Pune, 17 Jan 2018 20:00 IST
Updated: 09 Feb 2020 14:46 IST
Screenplay writer and director Amar Bharat Deokar paints every shot, dialogue and scene with utmost love and care, choosing the right colours and strokes.
In one of the many beautiful scenes from Mhorkya, a poor young boy and a bearded mad-man of the village, both ostracized by people in different ways, do the marching drill in front of a scarecrow.
In another sequence, the same young man asks his ageing friend how deer choose their leader, what it means to be mad and why the old man was named Gomtar, bringing multiple emotions like amusement, laughter and deep understanding alive in just one scene.
Screenplay writer and director of the film, Amar Bharat Deokar, paints every shot, dialogue and scene with utmost love and care, choosing the right colours and strokes.
A 14-year-old shepherd Ashok (Raman Deokar) dreams of becoming the leader at the Republic Day marching parade in school. While the head master wants to give him a chance, an entitled classmate and his gang bully him into not attending the training.
A disheartened Ashok finds the strength to keep trying, with encouragement from his ageing friend Gomtar and training from Yedya Anya (Amar Bharat Deokar), a mentally unstable ex-army man who has been labelled traitor by the village.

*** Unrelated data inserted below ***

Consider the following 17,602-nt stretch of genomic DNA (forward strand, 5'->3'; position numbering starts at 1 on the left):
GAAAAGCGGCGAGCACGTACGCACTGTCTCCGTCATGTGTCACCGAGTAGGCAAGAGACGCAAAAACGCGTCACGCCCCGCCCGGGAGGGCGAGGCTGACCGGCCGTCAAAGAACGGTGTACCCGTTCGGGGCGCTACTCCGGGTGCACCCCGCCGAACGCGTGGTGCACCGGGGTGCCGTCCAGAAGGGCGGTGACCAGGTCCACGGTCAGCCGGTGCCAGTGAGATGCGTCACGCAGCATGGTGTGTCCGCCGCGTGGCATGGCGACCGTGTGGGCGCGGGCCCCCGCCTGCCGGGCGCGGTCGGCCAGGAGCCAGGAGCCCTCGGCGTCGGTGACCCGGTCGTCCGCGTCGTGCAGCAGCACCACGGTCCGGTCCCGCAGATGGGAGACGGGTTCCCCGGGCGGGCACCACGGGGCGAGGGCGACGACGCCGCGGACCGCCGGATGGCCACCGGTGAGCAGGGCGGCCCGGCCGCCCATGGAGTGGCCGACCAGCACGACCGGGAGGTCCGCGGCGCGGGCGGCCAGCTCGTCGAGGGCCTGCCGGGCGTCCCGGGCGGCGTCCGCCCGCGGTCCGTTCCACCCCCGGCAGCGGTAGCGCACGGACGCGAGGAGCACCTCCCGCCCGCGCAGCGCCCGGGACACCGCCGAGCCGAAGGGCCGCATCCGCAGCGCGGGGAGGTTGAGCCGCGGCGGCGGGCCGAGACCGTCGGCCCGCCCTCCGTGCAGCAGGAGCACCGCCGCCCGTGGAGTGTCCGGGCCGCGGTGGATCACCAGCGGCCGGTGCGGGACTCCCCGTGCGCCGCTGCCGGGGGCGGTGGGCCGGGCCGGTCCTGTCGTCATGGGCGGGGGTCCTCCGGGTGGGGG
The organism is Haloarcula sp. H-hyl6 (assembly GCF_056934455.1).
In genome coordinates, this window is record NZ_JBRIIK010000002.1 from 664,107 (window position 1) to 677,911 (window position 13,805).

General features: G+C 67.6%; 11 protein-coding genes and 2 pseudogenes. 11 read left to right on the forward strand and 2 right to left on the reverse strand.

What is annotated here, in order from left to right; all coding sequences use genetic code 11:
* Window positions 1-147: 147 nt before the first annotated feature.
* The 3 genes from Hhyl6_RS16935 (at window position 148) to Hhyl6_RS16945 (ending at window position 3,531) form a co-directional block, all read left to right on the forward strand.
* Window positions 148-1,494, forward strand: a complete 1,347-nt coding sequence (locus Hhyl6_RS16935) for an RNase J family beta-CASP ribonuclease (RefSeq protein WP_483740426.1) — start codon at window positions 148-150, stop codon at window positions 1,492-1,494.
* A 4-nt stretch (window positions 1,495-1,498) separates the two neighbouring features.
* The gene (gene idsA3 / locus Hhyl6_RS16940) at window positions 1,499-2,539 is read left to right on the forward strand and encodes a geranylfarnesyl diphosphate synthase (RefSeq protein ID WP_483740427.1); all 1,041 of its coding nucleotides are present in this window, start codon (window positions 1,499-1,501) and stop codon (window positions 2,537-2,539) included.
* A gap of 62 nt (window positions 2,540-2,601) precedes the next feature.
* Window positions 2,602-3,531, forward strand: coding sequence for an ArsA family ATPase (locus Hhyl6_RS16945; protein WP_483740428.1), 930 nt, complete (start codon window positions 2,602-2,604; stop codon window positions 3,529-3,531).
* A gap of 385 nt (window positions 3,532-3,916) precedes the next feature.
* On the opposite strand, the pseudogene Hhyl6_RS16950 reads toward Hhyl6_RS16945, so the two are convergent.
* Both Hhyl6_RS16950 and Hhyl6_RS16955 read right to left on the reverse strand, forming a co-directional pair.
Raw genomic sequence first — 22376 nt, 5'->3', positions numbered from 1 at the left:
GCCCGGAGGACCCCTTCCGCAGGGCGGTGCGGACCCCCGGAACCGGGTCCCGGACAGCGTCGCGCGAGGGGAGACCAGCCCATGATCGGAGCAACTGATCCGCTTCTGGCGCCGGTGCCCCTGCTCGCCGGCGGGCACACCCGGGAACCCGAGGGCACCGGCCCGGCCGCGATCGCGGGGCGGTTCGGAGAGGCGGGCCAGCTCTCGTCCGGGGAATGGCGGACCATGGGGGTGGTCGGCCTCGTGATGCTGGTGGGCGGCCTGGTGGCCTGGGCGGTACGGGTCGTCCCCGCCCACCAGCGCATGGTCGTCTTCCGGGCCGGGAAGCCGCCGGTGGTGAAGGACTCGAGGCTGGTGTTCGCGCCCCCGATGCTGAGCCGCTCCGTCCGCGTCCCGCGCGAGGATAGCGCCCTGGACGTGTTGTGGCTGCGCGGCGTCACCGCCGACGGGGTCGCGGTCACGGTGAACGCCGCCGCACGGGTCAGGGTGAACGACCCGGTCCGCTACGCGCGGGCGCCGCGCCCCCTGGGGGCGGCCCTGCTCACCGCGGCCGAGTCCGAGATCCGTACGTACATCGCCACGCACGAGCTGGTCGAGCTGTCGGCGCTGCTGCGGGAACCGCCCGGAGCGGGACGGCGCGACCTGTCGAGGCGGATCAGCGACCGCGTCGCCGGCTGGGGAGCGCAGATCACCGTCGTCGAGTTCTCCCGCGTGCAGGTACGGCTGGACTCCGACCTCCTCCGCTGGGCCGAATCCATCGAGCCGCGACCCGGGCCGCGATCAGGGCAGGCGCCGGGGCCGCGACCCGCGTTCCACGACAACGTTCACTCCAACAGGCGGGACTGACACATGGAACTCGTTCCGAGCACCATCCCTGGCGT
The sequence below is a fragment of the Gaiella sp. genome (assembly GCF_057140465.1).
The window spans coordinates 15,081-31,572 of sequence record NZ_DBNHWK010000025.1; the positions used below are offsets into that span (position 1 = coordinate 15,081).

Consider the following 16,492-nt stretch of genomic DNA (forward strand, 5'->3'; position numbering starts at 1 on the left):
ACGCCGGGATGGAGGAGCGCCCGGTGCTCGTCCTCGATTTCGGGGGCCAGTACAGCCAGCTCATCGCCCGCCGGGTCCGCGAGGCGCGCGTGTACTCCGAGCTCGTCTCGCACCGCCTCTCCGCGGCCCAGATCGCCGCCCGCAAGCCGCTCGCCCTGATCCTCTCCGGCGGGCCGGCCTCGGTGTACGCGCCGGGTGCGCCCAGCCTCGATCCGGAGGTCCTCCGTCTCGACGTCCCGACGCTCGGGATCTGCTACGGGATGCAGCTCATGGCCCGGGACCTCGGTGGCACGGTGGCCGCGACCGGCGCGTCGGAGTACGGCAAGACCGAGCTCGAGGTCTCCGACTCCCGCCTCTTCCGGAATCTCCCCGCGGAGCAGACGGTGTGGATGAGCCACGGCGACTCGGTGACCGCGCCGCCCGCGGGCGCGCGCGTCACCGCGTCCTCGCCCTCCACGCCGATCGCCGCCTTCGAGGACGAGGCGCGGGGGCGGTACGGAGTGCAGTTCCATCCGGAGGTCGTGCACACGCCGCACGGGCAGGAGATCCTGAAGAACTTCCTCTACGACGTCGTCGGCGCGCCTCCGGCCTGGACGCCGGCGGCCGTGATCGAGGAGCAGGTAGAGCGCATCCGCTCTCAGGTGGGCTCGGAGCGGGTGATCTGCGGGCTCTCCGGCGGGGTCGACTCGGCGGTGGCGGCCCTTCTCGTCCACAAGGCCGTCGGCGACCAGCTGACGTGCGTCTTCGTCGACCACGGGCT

Despite all odds, Ashok prepares for the big day when the leader of the parade will be chosen.
The end is heart-breaking but hopeful. Ashok learns what it means to be a leader and that one needs to keep trying to succeed one day.
Mhorkya has many lessons weaved beautifully in its narrative. And it consistently makes you laugh, touches you and entertains you while doing so. It also takes a look at how difficult it is for young people to make it when the system puts them in a disadvantaged position right from the outset.
In one scene towards the end, with drums in his hand, Ashok looks at how a local MLA is accompanied by a huge entourage and followers shouting his name.
It's a brilliant comment on how a shepherd who leads his flock of sheep so beautifully finds it next to impossible to rise to the position of a leader when it comes to human beings, who don't seem to choose their head by merit, but by manipulation.
Mhorkya is a coming of age story that is dreamy and realistic at the same time, focusing at all times on the resolution of the lead protagonist's conflict.
The characters stay with you long after leaving the theatre, and you want to see more stories on their lives. What pleasure it would be to see Mhorkya being taken forward as a TV or web series!
From Ashok's mute mother and talkative grandmother to his friend and guide Gomtar and mentor Yedya Anya — every character is beautifully written and wonderfully enacted.
Cinematographer Girish R Jambhalikar takes complete advantage of the village setting and ample sunlight, often indulging in beautifully framed shots and sillouhettes like Ashok leading his herd on top of the hill against the setting sun and Yedya Anya in a moment looking like Shivaji Maharaj sitting on his throne, among others.
He places the camera behind a branch or zooms right in to an ant trying to climb out of water, using it as a very effective device in Amar Bharat Deokar's story telling.
So 'attention!', Mhorkya is an enriching cinematic experience that will make you happy. 'Stand at ease' and enjoy this parade as it takes you through a socio-political comment and a few life lessons as it moves forward.